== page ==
The best websites that are designed are those that put the user experience first and not the designers or developers. Put simply, your website has to be accessible to all users, from all browsers and devices. Just so you can get familiar with the World Wide Web Consortium, have a look at this Web Content Accessibility Guidelines (WCAG).

Accessibility doesn’t just suit disabled people – it also helps people of the older generation such as your grandmother or your old aunt Mildred, people in rural areas or third world countries and numerous others. All areas of the site has to be visually optimised whether that’s the font size, the way the images are laid out and also your calls to action. 

Accessibility also correlates quite closely with business. According to WC3 “accessibility overlaps with other best practices such as mobile web design, device independence, multi-modal interaction, usability, design for older users, and search engine optimization (SEO).”

the bad

A complicated journey

We see quite often that more sites are using features such as Filters, quizzes and lookbooks and although these may seem to be great quirks, they shouldn’t be the primary way you instruct your users to shop.

There is nothing wrong with giving your end-user an option that allows them to refine their search, in fact, if you have a large catalogue of products then it could be a good idea. The main aim of the game, however, is making the journey from homepage to checkout as simple and as streamlined as possible. So make sure you are not over complicating the journey for them by giving them too many subcategories or filters.

Not enough information

Not giving your customers enough information can be a huge hurdle for them to overcome, especially if they are new. When it comes to designing your site, make sure you build in relevant information that not only ties in nicely with the design but also offers helpful links in easy-to-find places. An example of this could be a returns policy in the footer that your customers can see, if you didn’t have this, it could quite easily put some people off from purchasing in the first place.

Style over substance

I am sure you are familiar with the expression “style over substance”, but with website design, it’s far more accurate to describe it as “style over usability”. Even some of the biggest companies out there with websites often sacrifice ease of use for a stunning design. If your choice of website styling impacts your customers browsing experience then it is a bad design… period. 

The Zara website is a perfect example of this. Although the design of the website is imaginative and different, compared to the experience of what you would usually expect from an e-commerce site it s difficult and somewhat confusing to search for products as the product image sizes seem to vary with three or four small images per row, whilst using a combination of large images. In our opinion, the site is way too loud. 


Slow site speed

Slow site speed is one of the biggest reason why you lose customers, especially if people are casually viewing your content on a smartphone. On average, people who visit your site will only wait two seconds for a web page to load, after that, bounce rate starts to skyrocket. While a lot of the factors of load speed are down to development, some things overlap with the site’s design.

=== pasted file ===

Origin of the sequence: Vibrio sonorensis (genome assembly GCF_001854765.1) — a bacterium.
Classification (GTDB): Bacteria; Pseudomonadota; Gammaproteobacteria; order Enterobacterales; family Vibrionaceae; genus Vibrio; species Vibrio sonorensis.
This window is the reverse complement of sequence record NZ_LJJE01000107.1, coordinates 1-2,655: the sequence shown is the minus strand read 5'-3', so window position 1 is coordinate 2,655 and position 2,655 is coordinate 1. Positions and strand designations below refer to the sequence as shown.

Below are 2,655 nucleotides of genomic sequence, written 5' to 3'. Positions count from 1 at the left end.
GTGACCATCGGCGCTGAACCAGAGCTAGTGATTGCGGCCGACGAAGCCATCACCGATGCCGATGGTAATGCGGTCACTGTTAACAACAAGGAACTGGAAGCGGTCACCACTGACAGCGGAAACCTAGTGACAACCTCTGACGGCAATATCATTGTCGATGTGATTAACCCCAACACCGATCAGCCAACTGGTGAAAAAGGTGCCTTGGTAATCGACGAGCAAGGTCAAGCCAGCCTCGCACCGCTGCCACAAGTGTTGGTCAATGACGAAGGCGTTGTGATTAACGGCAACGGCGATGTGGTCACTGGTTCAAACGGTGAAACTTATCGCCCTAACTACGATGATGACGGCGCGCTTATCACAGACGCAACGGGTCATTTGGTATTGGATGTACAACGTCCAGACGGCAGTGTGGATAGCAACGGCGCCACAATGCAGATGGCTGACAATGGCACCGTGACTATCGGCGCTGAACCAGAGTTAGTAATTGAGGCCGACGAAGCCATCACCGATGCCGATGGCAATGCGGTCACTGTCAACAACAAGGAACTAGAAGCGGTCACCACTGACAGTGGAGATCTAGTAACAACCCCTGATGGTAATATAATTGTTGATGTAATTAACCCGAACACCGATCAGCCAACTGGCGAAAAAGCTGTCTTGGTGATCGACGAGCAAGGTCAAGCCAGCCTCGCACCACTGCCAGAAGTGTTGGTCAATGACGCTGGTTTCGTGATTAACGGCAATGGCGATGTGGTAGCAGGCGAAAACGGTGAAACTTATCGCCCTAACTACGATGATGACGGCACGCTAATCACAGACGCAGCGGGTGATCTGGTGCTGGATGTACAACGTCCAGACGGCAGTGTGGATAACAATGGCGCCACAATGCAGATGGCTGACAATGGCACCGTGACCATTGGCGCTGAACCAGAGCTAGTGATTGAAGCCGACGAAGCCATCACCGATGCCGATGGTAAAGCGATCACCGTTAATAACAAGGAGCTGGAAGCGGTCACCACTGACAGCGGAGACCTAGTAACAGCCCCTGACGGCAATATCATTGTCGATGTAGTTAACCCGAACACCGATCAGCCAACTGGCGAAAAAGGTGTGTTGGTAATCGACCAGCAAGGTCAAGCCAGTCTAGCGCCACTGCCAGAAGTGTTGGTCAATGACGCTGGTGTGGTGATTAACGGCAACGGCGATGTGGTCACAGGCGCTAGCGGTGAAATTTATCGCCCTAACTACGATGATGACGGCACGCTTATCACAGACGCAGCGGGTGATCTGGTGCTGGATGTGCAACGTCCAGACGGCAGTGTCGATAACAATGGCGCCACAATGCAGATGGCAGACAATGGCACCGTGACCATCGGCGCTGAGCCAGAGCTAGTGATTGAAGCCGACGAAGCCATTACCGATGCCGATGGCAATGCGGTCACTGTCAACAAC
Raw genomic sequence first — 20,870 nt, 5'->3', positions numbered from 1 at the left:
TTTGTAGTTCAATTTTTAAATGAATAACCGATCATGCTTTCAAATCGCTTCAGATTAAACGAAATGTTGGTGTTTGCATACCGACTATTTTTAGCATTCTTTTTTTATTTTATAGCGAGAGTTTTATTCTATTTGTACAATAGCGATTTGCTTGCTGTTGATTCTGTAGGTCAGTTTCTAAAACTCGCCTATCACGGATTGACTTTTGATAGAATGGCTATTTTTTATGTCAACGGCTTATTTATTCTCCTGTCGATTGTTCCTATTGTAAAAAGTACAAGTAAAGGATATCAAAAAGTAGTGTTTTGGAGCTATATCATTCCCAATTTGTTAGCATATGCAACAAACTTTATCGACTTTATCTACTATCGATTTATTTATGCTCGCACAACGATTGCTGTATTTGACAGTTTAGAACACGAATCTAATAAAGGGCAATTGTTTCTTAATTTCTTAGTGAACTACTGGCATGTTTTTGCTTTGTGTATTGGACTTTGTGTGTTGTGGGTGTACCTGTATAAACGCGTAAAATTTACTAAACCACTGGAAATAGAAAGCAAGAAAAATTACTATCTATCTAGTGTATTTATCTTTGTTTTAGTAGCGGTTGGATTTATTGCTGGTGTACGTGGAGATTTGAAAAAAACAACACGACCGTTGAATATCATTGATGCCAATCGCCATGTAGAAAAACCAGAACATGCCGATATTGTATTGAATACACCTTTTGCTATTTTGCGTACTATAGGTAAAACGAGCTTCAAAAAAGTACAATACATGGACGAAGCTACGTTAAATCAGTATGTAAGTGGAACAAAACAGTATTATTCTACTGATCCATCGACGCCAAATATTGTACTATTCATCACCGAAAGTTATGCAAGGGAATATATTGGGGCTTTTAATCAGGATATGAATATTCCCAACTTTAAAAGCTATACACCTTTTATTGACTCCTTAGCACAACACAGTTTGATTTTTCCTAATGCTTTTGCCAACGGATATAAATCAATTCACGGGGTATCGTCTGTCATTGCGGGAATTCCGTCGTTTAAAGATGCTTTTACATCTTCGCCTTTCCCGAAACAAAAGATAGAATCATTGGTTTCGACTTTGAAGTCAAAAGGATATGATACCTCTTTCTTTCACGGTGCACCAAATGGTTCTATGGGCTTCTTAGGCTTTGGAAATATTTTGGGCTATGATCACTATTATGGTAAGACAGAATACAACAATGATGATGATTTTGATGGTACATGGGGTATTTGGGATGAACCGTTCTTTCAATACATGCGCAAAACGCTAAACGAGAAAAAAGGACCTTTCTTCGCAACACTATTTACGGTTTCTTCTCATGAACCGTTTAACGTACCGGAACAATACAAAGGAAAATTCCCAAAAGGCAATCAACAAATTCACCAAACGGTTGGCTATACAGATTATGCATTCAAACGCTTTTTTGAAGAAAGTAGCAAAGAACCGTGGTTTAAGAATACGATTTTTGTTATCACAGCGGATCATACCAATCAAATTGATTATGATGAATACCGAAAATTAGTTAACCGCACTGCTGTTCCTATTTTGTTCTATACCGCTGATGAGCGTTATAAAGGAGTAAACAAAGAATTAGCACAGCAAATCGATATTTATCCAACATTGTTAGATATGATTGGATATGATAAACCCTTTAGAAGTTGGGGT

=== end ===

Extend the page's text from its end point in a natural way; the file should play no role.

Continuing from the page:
One of the biggest culprits to slow site speed is the size of images and videos that people load onto their sites. Capping your file sizes at 1MB and using JPEGs and PNGs are a few simple ways that you can optimise your sites loading speed.

the ugly


Although we think it’s a good idea to experiment with design, some sites, however, end up on the wrong side of the experimental/ usability divide. One of the most prominent mistakes is what’s referred to as scrolljacking.

Scrolljacking (also named Scroll hijacking) is when a designer or developer manipulates the scrollbar to behave differently to what it normally should. This can be done through animated effects or fixed scroll points.

Scrolljacking seems to be a bit of controversy in the website design world, some big names and agencies use it to try and reinvent the user experience. While it’s true that it can make the user experience more of an interesting, interactive experience, it can also negatively affect usability.

Infinite scrolling

Infinite scrolling is a design technique where new content loads continually as the user scrolls down the page, thus eliminating the need to have lots of different interior pages. You will most commonly find this on Social Media and content sharing sites. Infinite scrolling absolutely has it’s place in web design, but quite often you’ll find it is misused.

Like scrolljacking, if you use it incorrectly it can have a massive impact on your user’s experience. A good example of this is your site’s footer. Most sites have a footer at the bottom of the page which contains useful information, but having a neverending stream of content makes it almost impossible to access.

Infinite scrolling can give your user’s too much choice. Take social media as an example, how many people out there are culprits of mindlessly scrolling through their timelines… we think quite a few. Rather than have a homepage with an endless stream of content, break it down into categories so it’s much easier to digest.

Overusing animations

Animations are perfect for increasing engagement, adding variety and delighting your users overall. Like most elements of web design, you can have too much of a good thing… just like chocolate.

Animations are normally used sparingly in things such as micro-interactions and transitions, but they can also be used too frequently which can draw your user’s away from the information that actually matters.

Not only does have too many animations on your site harm site speed and, ultimately, your Search Engine Optimisation, but it can also be too much of a distraction thus making your site redundant. In essence, overusing animation can harm your engagement rather than help it.

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Oliver Wright
Oliver Wright